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Two reporters shot dead in unrelated incidents

Two Filipino journalists have been killed in separate attacks in the past week - one while covering a drug bust and the other after finishing his morning show at a local radio station.

On 3 June, Tiburcio "Jojo" Trajano Jr., a reporter with the Manila-based publication "Remate", was accompanying police on a late-night raid of an organised crime den in Taytay Town outside of Manila when he was hit in crossfire between the criminals and the police, report the Center for Media Freedom and Responsibility (CMFR), Reporters Without Borders (RSF) and the Committee to Protect Journalists (CPJ).

Trajano was shot while trying to aid a wounded police officer who also died, Rizal police told "The Philippine Star". Police apprehended six alleged members of the drug syndicate the next day but the group's alleged leader and several other key suspects remain at large.

Rey Briones, publisher of "Remate", told CMFR that Trajano had arranged to go along with the police in hopes of getting exclusive photos of the raid. "It was his style. He didn't rely on press releases," Briones said.

Sending further shockwaves across the Filipino press community is the broad daylight shooting of radio commentator Crispin Perez, reports CPJ and RSF.

On the morning of 9 June, Perez, who is also a lawyer, was first stabbed and then fatally shot by a man who allegedly posed as a client, RSF reports. Perez, 66, had just finished airing his local morning show on local DWDO FM in San Jose, Mindoro Occidental province. (CPJ notes there are conflicting accounts on the murder; some news stories say Jose was shot at his home, others say he was killed outside his office.)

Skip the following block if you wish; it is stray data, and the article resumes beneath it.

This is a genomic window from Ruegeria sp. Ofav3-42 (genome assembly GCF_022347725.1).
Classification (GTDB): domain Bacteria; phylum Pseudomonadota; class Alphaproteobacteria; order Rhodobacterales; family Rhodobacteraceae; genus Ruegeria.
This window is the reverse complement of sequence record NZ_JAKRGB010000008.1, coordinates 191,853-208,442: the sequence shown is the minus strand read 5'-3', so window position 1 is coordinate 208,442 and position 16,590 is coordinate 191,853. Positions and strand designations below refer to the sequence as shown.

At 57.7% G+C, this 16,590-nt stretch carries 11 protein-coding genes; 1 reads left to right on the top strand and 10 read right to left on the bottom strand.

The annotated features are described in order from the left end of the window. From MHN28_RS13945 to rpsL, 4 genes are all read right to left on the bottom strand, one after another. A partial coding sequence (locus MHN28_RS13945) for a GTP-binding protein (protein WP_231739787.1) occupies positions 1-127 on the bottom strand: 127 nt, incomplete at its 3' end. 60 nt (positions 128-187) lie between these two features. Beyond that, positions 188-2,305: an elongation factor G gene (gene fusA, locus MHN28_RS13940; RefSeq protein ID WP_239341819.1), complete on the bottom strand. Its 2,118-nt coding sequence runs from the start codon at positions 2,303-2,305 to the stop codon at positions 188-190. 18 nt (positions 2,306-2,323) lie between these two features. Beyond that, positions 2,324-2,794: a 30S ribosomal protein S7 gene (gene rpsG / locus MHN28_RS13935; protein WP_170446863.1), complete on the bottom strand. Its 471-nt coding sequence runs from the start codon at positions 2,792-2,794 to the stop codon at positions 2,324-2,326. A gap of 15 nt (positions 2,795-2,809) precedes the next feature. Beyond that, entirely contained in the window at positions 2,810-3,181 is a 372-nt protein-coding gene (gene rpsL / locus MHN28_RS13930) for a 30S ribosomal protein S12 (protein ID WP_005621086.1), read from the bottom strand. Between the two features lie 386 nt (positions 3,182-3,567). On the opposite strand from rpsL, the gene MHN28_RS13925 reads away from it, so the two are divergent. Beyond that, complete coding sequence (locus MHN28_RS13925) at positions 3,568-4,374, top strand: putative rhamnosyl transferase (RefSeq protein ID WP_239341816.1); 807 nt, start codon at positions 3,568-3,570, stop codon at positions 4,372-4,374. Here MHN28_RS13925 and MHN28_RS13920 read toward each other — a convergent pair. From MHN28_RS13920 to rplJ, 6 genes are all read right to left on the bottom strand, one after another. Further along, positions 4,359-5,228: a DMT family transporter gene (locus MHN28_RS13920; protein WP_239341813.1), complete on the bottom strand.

It remains unclear whether the killing was in response to Perez's journalism but the Mindoro Occidental governor, Josephine Sato, thinks the murder was "politically motivated." Sato noted Perez made enemies by criticising a contract signed between a local cooperative and a powerful private company, RSF reports.

According to CPJ, which is conducting its own research into Perez's death, say that Trajano and Perez are the third and fourth journalists killed in the country in 2009.

Journalists are frequently the target of shooting attacks in the Philippines, says CPJ, which ranks the country sixth on its Impunity Index for failing to solve cases of murdered reporters.

Related stories on
  • Broadcast journalist shot dead

    An unidentified attacker stabbed and fatally shot Crispin Perez in San Jose in the central Philippines.

  • Journalist killed in crossfire

    The Committee to Protect Journalists offered condolences today to the family and colleagues of Philippine journalist Jojo Trajano, who was killed in crossfire during a police raid of an alleged organized crime den near Manila.

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